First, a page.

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Note: Estimated new cases and deaths from multiple myeloma in the United States in 2009:[1]

  • New cases: 20,580.
  • Deaths: 10,580.

Multiple myeloma is a systemic malignancy of plasma cells that is highly treatable but rarely curable. It is potentially curable when it presents as a solitary plasmacytoma of bone or as an extramedullary plasmacytoma. The median survival in the prechemotherapy era was about 7 months. After the introduction of chemotherapy, prognosis improved significantly with a median survival of 24 months to 30 months and a 10-year survival of 3%. Even further improvements in prognosis have occurred because of the introduction of newer therapies such as pulse corticosteroids, thalidomide, bortezomib, and autologous and allogeneic stem cell transplantation, with median survivals of 45 months to 60 months.[2,3,4] The disease is staged by estimating the myeloma tumor cell mass on the basis of the amount of monoclonal (or myeloma) protein (M protein) in the serum and/or urine, along with various clinical parameters, such as the hemoglobin and serum calcium concentrations, the number of lytic bone lesions, and the presence or absence of renal failure. The stage of the disease at presentation is a strong determinant of survival, but it has little influence on the choice of therapy since almost all patients, except for rare patients with solitary bone tumors or extramedullary plasmacytomas, have generalized disease. Treatment selection is influenced by the age and general health of the patient, prior therapy, and the presence of complications of the disease.[5]

The initial approach to the patient is to evaluate the following parameters:

  1. Detection of an M protein in the serum or urine.
  2. Detection of greater than 10% of plasma cells on a bone marrow examination.
  3. Detection of lytic bone lesions or generalized osteoporosis in skeletal x-rays.
  4. Presence of soft tissue plasmacytomas.
  5. Serum albumin and beta-2-microglobulin levels.
  6. Detection of free kappa and lambda serum immunoglobulin light chain.[6]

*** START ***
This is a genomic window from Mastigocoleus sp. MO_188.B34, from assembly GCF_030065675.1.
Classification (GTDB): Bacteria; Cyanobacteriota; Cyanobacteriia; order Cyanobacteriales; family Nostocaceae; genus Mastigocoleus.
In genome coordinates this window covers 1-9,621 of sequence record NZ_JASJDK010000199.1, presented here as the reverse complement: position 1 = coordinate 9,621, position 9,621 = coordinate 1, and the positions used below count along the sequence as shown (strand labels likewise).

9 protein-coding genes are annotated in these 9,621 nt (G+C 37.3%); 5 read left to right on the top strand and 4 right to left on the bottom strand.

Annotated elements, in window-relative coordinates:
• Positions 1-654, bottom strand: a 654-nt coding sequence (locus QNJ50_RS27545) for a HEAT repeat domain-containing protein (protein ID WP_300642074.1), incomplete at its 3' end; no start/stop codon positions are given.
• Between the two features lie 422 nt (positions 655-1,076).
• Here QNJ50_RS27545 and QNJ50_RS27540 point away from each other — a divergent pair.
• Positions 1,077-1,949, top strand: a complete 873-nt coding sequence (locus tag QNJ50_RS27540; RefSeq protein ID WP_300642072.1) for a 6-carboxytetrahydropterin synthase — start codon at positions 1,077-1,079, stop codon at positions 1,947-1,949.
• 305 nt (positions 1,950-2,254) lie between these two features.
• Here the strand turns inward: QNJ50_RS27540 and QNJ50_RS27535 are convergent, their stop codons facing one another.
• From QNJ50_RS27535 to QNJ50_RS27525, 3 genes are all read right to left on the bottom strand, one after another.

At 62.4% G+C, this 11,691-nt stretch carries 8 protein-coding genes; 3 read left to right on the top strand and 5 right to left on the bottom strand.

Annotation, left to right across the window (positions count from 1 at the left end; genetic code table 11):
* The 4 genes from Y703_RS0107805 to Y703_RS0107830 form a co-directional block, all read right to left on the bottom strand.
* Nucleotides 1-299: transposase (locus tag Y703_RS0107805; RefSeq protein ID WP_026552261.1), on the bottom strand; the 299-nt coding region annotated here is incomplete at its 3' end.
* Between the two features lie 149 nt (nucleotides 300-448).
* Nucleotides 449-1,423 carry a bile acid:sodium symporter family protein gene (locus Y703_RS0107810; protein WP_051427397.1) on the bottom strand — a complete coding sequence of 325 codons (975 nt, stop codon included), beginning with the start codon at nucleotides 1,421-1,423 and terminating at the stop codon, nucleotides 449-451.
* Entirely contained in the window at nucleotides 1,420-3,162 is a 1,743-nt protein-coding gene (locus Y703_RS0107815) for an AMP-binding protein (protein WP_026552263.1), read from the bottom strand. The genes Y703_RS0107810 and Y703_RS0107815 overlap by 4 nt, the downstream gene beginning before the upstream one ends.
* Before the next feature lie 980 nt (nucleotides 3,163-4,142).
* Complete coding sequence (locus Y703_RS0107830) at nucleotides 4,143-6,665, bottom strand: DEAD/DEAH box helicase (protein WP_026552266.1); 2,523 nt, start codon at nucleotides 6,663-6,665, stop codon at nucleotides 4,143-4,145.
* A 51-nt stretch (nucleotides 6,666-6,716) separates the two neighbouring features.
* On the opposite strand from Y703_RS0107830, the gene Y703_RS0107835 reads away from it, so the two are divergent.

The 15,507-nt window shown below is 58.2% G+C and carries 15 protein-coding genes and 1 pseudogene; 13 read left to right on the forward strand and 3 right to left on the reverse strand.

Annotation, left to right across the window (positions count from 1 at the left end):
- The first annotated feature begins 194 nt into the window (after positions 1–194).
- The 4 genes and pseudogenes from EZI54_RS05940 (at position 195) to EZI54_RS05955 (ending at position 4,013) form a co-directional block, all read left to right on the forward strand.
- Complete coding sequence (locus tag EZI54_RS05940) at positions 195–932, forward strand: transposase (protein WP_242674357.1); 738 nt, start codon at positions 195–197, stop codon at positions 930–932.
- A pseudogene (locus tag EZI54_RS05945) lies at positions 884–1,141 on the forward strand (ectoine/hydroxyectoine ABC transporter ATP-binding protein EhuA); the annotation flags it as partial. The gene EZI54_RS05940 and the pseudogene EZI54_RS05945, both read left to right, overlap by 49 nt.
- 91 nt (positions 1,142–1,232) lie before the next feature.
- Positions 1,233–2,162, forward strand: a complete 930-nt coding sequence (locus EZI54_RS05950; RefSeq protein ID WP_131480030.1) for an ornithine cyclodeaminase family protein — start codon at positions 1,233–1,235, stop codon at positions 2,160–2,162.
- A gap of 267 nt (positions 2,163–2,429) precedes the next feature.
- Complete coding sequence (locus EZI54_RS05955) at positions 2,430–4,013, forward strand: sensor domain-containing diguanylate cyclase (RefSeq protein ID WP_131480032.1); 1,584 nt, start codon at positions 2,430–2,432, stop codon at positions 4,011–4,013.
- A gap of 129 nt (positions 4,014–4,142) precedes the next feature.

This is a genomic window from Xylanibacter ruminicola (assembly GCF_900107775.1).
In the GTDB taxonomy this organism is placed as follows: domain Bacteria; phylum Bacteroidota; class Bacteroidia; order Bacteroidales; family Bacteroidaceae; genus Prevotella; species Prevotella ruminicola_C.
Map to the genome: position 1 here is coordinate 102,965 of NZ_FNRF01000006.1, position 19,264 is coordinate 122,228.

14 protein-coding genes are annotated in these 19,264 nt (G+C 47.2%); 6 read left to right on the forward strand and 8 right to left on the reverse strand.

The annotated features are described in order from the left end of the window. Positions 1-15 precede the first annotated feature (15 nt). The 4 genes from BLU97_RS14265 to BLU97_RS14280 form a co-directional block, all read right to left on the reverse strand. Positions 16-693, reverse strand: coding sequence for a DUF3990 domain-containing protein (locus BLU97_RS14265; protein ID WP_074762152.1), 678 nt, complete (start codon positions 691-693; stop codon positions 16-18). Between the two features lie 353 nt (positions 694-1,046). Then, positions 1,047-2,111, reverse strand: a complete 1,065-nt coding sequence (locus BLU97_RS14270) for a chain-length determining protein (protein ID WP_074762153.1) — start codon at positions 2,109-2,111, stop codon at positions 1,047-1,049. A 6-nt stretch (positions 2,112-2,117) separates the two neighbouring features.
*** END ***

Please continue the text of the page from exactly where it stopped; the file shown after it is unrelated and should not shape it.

References:

  1. American Cancer Society.: Cancer Facts and Figures 2009. Atlanta, Ga: American Cancer Society, 2009. Also available online. Last accessed January 6, 2010.
  2. Kumar SK, Rajkumar SV, Dispenzieri A, et al.: Improved survival in multiple myeloma and the impact of novel therapies. Blood 111 (5): 2516-20, 2008.
  3. Ludwig H, Durie BG, Bolejack V, et al.: Myeloma in patients younger than age 50 years presents with more favorable features and shows better survival: an analysis of 10 549 patients from the International Myeloma Working Group. Blood 111 (8): 4039-47, 2008.
  4. Brenner H, Gondos A, Pulte D: Recent major improvement in long-term survival of younger patients with multiple myeloma. Blood 111 (5): 2521-6, 2008.
  5. Rajkumar SV, Kyle RA: Multiple myeloma: diagnosis and treatment. Mayo Clin Proc 80 (10): 1371-82, 2005.
  6. Dispenzieri A, Kyle R, Merlini G, et al.: International Myeloma Working Group guidelines for serum-free light chain analysis in multiple myeloma and related disorders. Leukemia 23 (2): 215-24, 2009.
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WebMD Public Information from the National Cancer Institute

Last Updated: August 02, 2010
This information is not intended to replace the advice of a doctor. Healthwise disclaims any liability for the decisions you make based on this information.

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